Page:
The measure, which was included in the coronavirus budget reconciliation package, passed with 216 votes for verus 210 votes against. It now means lawmakers can expect hefty fines for refusing to comply with the new security measures set up by Capitol Police.
Speaker of the House Nancy Pelosi first threatened the fines after over a dozen Republican lawmakers refused to walk through the metal detectors on their way to the House floor, less than a week after the U.S. Capitol attack. The violence resulted in the death of five people, including one police officer. Two other police officers died following the event from suicide.
Rep. Louie Gohmert, R-Texas, reportedly told Capitol Police, “You can’t stop me; I’m on my way to a vote,” before walking around the magnetometers, according to a Huff Post reporter outside the chamber.
Lawmakers can now expect to pay $5,000 in fines the first time they violate the new security measures, followed by a hefty $10,000 fine each time they violate the rules thereafter.
The fines could come directly out of the lawmaker’s salary. Members cannot use campaign funds or money allocated for office operations to pay for their fines.
Chairman of the House Rules Committee, Rep. Jim McGovern, D-Mass., gave a heated speech from the floor, condemning the “elitist mentality” of those who refuse to comply with the security precautions in the first place.
“Apparently, some of my friends on the other side think differently,” McGovern added. “Some are acting as though by being elected to Congress, they have been anointed to some sort of special club — one that gets to pick and choose what rules to follow.”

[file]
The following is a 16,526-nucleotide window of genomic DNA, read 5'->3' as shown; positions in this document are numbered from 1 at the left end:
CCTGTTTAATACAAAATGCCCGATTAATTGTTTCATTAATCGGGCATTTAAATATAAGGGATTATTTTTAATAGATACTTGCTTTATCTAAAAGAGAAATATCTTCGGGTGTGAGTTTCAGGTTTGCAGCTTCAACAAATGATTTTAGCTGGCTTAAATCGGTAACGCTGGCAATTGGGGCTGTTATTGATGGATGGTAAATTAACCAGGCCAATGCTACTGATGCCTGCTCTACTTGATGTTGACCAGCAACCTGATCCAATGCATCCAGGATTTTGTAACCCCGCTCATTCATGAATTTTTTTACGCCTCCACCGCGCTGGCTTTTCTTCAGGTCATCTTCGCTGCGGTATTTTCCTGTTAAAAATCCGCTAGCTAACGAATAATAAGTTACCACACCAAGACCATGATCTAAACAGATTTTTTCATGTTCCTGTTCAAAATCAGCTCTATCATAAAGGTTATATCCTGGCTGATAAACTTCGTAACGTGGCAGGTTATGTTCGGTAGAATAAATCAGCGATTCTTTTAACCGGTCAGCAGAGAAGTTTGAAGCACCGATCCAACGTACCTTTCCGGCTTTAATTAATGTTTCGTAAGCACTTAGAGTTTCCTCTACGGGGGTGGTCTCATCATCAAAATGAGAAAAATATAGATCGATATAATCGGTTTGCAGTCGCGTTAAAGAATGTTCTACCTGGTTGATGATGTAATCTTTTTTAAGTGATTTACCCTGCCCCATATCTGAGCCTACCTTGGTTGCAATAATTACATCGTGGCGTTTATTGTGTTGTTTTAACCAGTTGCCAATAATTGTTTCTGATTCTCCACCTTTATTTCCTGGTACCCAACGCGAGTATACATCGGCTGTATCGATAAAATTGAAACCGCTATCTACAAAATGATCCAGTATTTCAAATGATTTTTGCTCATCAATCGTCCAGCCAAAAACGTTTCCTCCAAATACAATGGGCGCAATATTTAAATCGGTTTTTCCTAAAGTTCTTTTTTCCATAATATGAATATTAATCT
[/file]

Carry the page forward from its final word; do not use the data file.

Tensions following the attack even amongst lawmakers remain high, and Democratic members have voiced concerns regarding their safety around fellow GOP lawmakers — some who supported charged rhetoric in the lead up to the Capitol riot.
Rep. Cori Bush, D-Mo., moved offices for hers and her “team’s safety” after having a hallway altercation with Rep. Marjorie Taylor Greene, R-Ga.
And Rep. Andy Harris, R-Md., was found to be carrying a concealed weapon after he walked through a metal detector outside the House chamber last month, though he did not enter the House chamber.
Lawmakers are permitted to have firearms in their offices and can walk the grounds with them, though they are not allowed in the House or Senate chambers with weapons.
Rep. Madison Cawthorn, R-N.C., who has come under intense scrutiny for his incitement of anger in the lead up to the Jan. 6 riot, also said that he had been carrying a weapon during the riot – though it remains unclear whether or not he had the firearm on the House floor.
California Democrats Rep. Jared Huffman and Rep. Jackie Speier introduced legislation at the end of last year that seeks to tighten gun security in the Capitol by removing the law that allows lawmakers to carry firearms around the grounds.
Speier is no stranger to gun violence. She was shot five times in Guyana, South America in 1978 with former Congressman Leo Ryan who was killed after visiting the infamous commune known as Jonestown. which housed some of Ryan’s constituents.
Speier has occupied Ryan’s former seat in Congress since 2008.
Chad Pergram contributed to this report.